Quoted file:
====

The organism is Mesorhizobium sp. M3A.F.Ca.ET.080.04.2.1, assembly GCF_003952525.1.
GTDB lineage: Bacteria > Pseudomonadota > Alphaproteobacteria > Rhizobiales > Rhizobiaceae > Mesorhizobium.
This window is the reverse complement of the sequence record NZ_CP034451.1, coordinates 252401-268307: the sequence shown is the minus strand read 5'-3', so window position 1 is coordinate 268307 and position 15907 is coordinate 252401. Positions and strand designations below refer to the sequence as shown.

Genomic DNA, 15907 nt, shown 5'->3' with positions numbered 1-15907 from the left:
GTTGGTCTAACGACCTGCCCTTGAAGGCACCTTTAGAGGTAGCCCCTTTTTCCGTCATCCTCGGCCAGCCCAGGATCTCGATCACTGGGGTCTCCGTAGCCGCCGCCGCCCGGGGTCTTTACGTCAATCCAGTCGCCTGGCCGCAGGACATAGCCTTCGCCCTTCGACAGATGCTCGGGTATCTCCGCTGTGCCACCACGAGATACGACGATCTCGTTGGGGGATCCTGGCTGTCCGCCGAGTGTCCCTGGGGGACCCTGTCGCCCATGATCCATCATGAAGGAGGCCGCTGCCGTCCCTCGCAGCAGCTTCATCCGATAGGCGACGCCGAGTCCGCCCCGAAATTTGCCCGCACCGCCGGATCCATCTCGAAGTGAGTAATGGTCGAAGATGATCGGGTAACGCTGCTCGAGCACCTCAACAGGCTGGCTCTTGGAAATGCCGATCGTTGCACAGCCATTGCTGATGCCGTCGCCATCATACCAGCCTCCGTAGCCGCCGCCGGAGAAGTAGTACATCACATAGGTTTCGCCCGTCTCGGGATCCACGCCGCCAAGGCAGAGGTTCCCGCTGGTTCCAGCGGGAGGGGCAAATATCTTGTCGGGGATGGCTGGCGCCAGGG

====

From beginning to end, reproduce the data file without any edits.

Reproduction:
The organism is Mesorhizobium sp. M3A.F.Ca.ET.080.04.2.1, assembly GCF_003952525.1.
GTDB lineage: Bacteria > Pseudomonadota > Alphaproteobacteria > Rhizobiales > Rhizobiaceae > Mesorhizobium.
This window is the reverse complement of the sequence record NZ_CP034451.1, coordinates 252401-268307: the sequence shown is the minus strand read 5'-3', so window position 1 is coordinate 268307 and position 15907 is coordinate 252401. Positions and strand designations below refer to the sequence as shown.

Genomic DNA, 15907 nt, shown 5'->3' with positions numbered 1-15907 from the left:
GTTGGTCTAACGACCTGCCCTTGAAGGCACCTTTAGAGGTAGCCCCTTTTTCCGTCATCCTCGGCCAGCCCAGGATCTCGATCACTGGGGTCTCCGTAGCCGCCGCCGCCCGGGGTCTTTACGTCAATCCAGTCGCCTGGCCGCAGGACATAGCCTTCGCCCTTCGACAGATGCTCGGGTATCTCCGCTGTGCCACCACGAGATACGACGATCTCGTTGGGGGATCCTGGCTGTCCGCCGAGTGTCCCTGGGGGACCCTGTCGCCCATGATCCATCATGAAGGAGGCCGCTGCCGTCCCTCGCAGCAGCTTCATCCGATAGGCGACGCCGAGTCCGCCCCGAAATTTGCCCGCACCGCCGGATCCATCTCGAAGTGAGTAATGGTCGAAGATGATCGGGTAACGCTGCTCGAGCACCTCAACAGGCTGGCTCTTGGAAATGCCGATCGTTGCACAGCCATTGCTGATGCCGTCGCCATCATACCAGCCTCCGTAGCCGCCGCCGGAGAAGTAGTACATCACATAGGTTTCGCCCGTCTCGGGATCCACGCCGCCAAGGCAGAGGTTCCCGCTGGTTCCAGCGGGAGGGGCAAATATCTTGTCGGGGATGGCTGGCGCCAGGG